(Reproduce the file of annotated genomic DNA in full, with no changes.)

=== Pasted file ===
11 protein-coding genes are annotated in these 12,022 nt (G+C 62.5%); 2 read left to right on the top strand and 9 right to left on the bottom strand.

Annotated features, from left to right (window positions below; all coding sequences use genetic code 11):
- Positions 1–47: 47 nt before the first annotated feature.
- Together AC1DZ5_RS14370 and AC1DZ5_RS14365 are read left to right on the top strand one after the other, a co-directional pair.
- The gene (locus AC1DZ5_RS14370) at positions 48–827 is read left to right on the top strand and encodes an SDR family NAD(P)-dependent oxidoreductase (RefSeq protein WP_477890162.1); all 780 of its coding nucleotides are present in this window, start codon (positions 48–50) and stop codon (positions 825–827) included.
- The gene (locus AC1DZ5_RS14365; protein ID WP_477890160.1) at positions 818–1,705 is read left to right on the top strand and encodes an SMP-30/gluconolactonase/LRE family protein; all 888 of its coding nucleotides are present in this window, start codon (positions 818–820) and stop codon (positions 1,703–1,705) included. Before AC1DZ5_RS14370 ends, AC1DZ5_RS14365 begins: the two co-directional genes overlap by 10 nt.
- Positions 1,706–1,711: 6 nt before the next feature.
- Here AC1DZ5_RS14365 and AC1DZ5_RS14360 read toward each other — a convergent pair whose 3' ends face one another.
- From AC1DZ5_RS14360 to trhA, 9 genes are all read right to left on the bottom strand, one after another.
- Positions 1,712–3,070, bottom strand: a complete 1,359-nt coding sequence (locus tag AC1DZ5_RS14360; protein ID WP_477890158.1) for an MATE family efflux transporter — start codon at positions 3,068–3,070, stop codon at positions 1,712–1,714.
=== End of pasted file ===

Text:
11 protein-coding genes are annotated in these 12,022 nt (G+C 62.5%); 2 read left to right on the top strand and 9 right to left on the bottom strand.

Annotated features, from left to right (window positions below; all coding sequences use genetic code 11):
- Positions 1–47: 47 nt before the first annotated feature.
- Together AC1DZ5_RS14370 and AC1DZ5_RS14365 are read left to right on the top strand one after the other, a co-directional pair.
- The gene (locus AC1DZ5_RS14370) at positions 48–827 is read left to right on the top strand and encodes an SDR family NAD(P)-dependent oxidoreductase (RefSeq protein WP_477890162.1); all 780 of its coding nucleotides are present in this window, start codon (positions 48–50) and stop codon (positions 825–827) included.
- The gene (locus AC1DZ5_RS14365; protein ID WP_477890160.1) at positions 818–1,705 is read left to right on the top strand and encodes an SMP-30/gluconolactonase/LRE family protein; all 888 of its coding nucleotides are present in this window, start codon (positions 818–820) and stop codon (positions 1,703–1,705) included. Before AC1DZ5_RS14370 ends, AC1DZ5_RS14365 begins: the two co-directional genes overlap by 10 nt.
- Positions 1,706–1,711: 6 nt before the next feature.
- Here AC1DZ5_RS14365 and AC1DZ5_RS14360 read toward each other — a convergent pair whose 3' ends face one another.
- From AC1DZ5_RS14360 to trhA, 9 genes are all read right to left on the bottom strand, one after another.
- Positions 1,712–3,070, bottom strand: a complete 1,359-nt coding sequence (locus tag AC1DZ5_RS14360; protein ID WP_477890158.1) for an MATE family efflux transporter — start codon at positions 3,068–3,070, stop codon at positions 1,712–1,714.